If you look up queer, you’ll find it most often defined as anything that goes against established social norms.
With the queen of heteronormative traditions, Valentine’s Day staring us in the face, we are reminded of the difficulty of finding another human to shower with love. Yet we need to first look in the mirror and remember we have our damn selves to cherish, gush over, and love. We need to allow our individual selves to find what makes us truly happy. After all, sexuality is a journey and love shoots in all directions.
Entangled in the netting of a society that loves stereotypes, I often struggle in the search for a partner I want to be romantic with. As you may also have experienced in your own life, being queer isn’t easy, even in the LGBTQ world. Media shouts at us from all different platforms about how we should act, dress, live, and love.
It is time we break tradition of (the warm fuzzy feeling) by moving forward past antiquated ideas and embracing the endless possibilities of love. Be it platonic, romantic, or most importantly singular with one’s self. Loving ourselves starts by owning the masculine/feminine energy that we all possess. Finding the beauty in what makes each of us unique, on the inside and outside, will boost our confidence and strengthen our self-love.
In January fate would cross the paths of two strangers at the Madonna Inn. Leila, a golden curled lass covered in silk and feathers and myself, a blue haired boy with horns and hooves. What would follow this wild creation is a blossoming friendship. Phones calls and hang outs in sun drenched LA would bring up topics such as dragon women sperm eaters, celibate monks, sexual frustrations and what it means to be “queer”.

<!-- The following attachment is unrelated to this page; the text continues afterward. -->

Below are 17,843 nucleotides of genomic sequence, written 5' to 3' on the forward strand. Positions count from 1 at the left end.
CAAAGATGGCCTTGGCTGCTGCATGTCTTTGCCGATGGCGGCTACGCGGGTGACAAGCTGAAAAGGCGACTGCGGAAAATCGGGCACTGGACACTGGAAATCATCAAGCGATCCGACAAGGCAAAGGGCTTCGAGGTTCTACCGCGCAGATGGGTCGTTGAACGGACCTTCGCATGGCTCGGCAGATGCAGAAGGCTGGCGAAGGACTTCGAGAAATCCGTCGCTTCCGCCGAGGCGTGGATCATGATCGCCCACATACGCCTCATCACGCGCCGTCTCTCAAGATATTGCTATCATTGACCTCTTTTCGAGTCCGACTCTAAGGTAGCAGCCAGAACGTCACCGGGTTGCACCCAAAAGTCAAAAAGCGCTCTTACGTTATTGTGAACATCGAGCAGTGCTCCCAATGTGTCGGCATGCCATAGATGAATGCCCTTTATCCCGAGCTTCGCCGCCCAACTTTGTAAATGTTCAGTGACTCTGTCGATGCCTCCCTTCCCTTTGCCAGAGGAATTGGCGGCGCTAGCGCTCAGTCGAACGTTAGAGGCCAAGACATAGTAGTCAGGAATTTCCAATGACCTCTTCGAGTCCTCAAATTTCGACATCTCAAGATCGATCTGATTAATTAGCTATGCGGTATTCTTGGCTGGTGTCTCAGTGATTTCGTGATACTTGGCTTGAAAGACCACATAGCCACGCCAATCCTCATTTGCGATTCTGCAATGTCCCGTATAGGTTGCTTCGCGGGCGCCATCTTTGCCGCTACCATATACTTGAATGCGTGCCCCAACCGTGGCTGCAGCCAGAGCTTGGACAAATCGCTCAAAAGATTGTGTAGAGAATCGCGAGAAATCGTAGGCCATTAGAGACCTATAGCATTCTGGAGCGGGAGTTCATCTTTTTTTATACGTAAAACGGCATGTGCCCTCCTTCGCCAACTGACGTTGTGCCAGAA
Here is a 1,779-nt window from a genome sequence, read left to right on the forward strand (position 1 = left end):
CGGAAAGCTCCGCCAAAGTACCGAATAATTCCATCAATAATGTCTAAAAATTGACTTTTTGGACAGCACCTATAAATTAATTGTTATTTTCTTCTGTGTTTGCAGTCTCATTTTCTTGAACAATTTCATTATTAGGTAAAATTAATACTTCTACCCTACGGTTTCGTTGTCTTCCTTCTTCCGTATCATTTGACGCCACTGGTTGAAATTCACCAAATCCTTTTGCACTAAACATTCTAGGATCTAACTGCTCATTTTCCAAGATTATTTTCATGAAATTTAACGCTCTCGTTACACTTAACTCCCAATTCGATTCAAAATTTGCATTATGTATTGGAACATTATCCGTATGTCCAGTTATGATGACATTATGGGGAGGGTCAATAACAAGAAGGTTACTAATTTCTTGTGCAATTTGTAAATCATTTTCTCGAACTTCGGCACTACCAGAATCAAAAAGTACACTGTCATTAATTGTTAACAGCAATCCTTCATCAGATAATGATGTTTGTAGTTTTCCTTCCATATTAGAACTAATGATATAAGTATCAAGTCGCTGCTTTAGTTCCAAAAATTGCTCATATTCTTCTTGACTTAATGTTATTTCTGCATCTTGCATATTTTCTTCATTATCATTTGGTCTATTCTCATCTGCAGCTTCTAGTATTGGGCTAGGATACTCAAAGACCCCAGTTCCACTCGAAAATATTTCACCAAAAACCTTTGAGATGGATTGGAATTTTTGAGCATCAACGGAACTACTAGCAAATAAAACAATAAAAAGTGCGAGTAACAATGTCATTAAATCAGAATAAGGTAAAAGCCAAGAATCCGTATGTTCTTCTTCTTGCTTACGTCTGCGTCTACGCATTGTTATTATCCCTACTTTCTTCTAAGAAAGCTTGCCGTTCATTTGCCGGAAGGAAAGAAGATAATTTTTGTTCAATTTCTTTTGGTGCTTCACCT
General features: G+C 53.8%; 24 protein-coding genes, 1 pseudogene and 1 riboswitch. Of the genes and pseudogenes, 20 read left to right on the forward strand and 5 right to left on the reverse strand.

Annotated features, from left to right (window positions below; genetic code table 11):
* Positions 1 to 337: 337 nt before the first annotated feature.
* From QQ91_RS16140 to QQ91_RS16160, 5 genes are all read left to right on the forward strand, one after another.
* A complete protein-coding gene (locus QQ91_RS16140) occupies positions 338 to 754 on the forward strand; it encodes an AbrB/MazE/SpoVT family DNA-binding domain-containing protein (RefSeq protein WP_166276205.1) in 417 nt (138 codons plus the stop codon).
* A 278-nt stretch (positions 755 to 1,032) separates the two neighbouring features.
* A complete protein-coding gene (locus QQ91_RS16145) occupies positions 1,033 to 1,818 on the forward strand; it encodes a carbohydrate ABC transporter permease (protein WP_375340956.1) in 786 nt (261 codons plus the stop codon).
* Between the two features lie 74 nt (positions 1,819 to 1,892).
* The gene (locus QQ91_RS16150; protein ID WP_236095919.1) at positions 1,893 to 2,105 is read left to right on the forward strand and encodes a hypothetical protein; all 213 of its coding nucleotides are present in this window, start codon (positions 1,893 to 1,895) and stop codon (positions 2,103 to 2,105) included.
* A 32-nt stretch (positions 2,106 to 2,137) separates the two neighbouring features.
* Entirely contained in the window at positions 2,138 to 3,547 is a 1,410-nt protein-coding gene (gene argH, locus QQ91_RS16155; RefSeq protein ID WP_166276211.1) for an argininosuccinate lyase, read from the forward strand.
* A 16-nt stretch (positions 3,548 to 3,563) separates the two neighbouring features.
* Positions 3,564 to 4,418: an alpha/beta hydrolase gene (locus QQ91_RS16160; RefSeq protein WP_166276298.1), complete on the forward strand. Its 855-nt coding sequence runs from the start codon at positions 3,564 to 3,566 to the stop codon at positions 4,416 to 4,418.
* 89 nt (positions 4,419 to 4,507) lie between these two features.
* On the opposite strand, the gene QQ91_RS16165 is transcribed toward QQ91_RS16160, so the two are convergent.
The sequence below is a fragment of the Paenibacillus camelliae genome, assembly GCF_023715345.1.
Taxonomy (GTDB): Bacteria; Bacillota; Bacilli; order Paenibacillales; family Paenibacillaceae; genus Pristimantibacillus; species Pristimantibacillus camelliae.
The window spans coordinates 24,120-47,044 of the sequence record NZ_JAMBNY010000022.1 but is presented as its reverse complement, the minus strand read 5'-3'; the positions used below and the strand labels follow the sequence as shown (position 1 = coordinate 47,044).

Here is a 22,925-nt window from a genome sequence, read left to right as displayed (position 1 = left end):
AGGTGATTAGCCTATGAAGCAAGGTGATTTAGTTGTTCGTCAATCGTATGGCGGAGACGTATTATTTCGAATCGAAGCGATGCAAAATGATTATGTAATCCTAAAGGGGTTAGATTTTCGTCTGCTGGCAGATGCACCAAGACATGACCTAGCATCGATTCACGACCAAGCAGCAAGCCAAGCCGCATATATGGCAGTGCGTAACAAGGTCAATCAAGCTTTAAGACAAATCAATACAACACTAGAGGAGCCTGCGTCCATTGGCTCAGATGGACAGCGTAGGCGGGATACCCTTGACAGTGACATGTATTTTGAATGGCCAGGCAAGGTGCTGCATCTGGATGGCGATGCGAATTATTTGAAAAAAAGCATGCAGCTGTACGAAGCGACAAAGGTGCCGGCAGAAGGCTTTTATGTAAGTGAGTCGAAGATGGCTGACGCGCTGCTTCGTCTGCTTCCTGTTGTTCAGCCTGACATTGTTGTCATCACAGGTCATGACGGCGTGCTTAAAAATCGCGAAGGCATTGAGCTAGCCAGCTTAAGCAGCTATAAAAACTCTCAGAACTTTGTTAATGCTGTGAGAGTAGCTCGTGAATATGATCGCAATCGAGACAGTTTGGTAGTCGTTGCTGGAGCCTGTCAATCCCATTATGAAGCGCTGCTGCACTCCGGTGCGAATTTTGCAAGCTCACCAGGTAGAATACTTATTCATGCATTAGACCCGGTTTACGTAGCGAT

Shared annoyances with sexual stereotypes along with histories dotted in miserable intimate moments sparked an awareness for us to delve deeper into what it means to be entirely who we are.
Leila and I embarked on a visual journey of what ‘queer’ means to us. Breaking the molds of “boy kiss boy” and “girl kiss girl,” we showed each other our vulnerable selves, radiating our innate feminine/masculine energy. In so doing we discovered when we own who we are, explore the possibilities of love, and evolve sexually that is when we will feel the most happy, satisfied, and fulfilled.
The most historically celebrated artists are recognizable by their signature style: while admiring a Dali or Picasso, you can immediately picture the legacy and face attached to the brushstrokes. Therefore, there is no doubt that history will remember Jasper Soloff
in shimmering lights. Just looking at one of his works, all at once hyper-colorful, expressionistic, and emotive, Soloff’s face behind the lens comes to mind.
The 26 year old photographer, director, and overall visual magician has worked with the likes of Dove Cameron and Billy Porter to create unforgettable music videos that show the true beauty of the subject being showcased. Most recently, he collaborated with Maybelline New York to shoot a campaign with Gigi Hadid and Storm Reid which brought new life to their electrifying products. He’s also photographed a myriad of familiar faces (see the now forever iconic Pete Davidson and Julia Fox Paper Video), and with every project he works on, he has an innate creative sense – not capturing but displaying his subject in all of their glory.
Soloff sat down with Isabella Vega to talk how he got into photography, the visual science behind crafting his masterpiece, and the lessons he hopes to impart on other young queer creatives.
What was the moment where you first decided you wanted to work in visual mediums?